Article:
Page:A biographical dictionary of eminent Scotsmen, vol 6.djvu/241

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cision, without running the least risk of an imputation of pedantry or ig- norance.

" It will be admitted to have required no ordinary share of intrepidity and confidence in the substantial merits of his instructions, to have enabled a profes- sor thus to lay aside the shield of academical state li ness, and not only expose his thoughts in the undress of extemporaneous expression, but to exhibit them, without any of the advantages of imposing or authoritative pretences, on the fair level of equal discussion, and with no other recommendations but those of superior expediency or reason." He carried his system, however, even to a more hazardous extreme : at the conclusion of every lecture, he invited his students to gather around him, and in easy conversation to discuss the principles he had been expounding. It has been justly remarked, that no teacher who did not possess an unusually minute and extensive knowledge of his subject could have ventured upon such a practice ; which, however, in his case, was at- tended with the best effects upon his pupils. Such, altogether, was the success which attended his prelections, that the class was speedily increased to about forty, and the professor in the Edinburgh college, after seeing his students pro- portionally diminished, was obliged to abandon the practice of lecturing in Latin, in uhich he had persevered till Mr Millar's reputation as an effective lecturer was completely established.

During the whole time of his connexion with Glasgow college, Mr Millar was a zealous and active member of the Literary Society, a club chiefly formed of the professors, and whose practice it was to meet weekly, and, after hearing an essay read by some member in rotation, to discuss the views which it ad- vanced. The tenor of Mr Millar's life was little marked by events. He spent his time between the college and a small farm called Whitemoss (near Kilbride,) which he took great pleasure in improving. Excepting, indeed, two visits to the metropolis in 1774 and 1792, and the publication of his two books, there is hardly any incident to which we find our notice particularly called.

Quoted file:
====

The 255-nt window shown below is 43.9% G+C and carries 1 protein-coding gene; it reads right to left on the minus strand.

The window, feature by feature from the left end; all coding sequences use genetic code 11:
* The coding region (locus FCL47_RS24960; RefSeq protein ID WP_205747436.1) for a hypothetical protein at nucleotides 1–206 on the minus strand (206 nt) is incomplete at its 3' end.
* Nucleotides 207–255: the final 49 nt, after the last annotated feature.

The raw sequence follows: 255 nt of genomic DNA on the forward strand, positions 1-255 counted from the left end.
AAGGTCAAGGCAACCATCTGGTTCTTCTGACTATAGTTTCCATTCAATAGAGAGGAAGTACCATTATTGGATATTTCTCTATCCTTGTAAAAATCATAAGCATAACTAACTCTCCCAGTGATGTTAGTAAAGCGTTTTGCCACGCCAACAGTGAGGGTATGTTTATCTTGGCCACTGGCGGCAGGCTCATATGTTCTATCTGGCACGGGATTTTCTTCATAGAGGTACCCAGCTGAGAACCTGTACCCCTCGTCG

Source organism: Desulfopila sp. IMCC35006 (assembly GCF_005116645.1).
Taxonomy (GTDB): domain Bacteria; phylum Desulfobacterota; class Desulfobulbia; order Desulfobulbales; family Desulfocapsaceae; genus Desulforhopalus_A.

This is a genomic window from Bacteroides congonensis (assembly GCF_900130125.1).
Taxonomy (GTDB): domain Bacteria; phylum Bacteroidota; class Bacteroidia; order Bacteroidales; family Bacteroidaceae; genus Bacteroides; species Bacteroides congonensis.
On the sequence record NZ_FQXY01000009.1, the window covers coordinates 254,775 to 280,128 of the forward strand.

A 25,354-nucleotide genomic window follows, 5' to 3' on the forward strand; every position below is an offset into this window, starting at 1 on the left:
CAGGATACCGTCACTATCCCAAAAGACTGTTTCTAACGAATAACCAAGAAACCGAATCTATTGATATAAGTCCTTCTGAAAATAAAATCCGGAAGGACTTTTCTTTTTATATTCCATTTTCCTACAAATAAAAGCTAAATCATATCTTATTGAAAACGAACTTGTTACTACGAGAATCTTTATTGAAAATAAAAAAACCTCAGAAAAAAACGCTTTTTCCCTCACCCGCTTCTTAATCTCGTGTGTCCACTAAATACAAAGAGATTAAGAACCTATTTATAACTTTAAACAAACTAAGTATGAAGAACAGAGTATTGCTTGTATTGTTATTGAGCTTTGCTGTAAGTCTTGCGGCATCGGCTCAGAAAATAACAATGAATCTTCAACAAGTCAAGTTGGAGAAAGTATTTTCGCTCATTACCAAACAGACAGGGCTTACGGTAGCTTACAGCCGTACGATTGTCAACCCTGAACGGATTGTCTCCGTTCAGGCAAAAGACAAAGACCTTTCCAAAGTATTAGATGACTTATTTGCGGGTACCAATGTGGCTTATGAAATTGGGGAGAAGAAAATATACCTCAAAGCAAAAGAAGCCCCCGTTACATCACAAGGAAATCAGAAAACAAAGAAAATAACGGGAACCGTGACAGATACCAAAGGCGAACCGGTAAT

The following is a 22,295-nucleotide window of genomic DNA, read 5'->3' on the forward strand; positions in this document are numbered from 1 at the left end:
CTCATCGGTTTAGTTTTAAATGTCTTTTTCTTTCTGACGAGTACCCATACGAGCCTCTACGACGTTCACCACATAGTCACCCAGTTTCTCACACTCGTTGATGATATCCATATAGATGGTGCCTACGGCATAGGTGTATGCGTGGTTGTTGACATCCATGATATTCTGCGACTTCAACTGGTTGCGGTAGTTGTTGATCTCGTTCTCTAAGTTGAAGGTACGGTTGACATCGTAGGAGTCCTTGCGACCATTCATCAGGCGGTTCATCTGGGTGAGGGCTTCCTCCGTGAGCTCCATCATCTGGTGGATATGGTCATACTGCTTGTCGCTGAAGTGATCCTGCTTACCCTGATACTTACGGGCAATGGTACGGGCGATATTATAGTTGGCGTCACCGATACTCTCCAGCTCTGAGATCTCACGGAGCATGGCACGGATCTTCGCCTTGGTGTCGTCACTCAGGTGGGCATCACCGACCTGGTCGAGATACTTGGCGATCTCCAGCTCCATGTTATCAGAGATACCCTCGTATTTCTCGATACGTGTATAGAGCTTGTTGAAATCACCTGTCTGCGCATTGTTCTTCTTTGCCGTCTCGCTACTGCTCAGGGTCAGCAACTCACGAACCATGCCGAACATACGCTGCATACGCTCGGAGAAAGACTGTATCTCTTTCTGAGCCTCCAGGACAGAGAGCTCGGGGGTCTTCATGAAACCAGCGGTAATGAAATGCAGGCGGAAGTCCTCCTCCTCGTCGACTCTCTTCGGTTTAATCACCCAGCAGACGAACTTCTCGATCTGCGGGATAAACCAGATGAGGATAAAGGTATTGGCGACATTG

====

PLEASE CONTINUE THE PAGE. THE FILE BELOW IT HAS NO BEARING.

Amongst his lectures on jurisprudence, those which referred to the subject of government were remarked to possess an unusual interest. In these he de- livered a theoretical history of the progress of society, through the various stages of savage, pastoral, agricultural, and commercial life ; with a view of the insti- tutions and changes which would naturally be suggested in their political and domestic habits by their successive transformation ; illustrating his remarks by an historical review of all the ancient governments, and more particularly by that of Great Britain. The interest which he found they excited, induced him, in 1771, to publish a short treatise on the subject, which was favourably received. Even to cursory readers, it was calculated to afford amusement, by the various views of human nature which it exhibited, and by the singularity of many of the traits of manners, as well as of national characters and institutions, which it traced to their sources. Some years afterwards, Mr Millar was induced, by the prevalence of what he conceived to be erroneous ideas respecting the origin of the English government, to expand his views on that subject, with a view to publication. After a careful preparation, he published, in 1787, his Histori- cal View of the English Government, from the Settlement of the Saxons in Britain, to the Accession of the House of Stewart. By subsequent labour Mr Millar intended to bring down the history to his own time, but he only completed it to the Revolution, and a new and posthumous edition in 1803, in four volumes 8vo, comprised that period. As a writer, Mr Millar retained lit- tle of that vivacity and fertility of illustration, which gave such a charm to his extemporaneous lectures. The style of his compositions is nevertheless forcible and distinct. His Historical View, containing much inquiry into the remote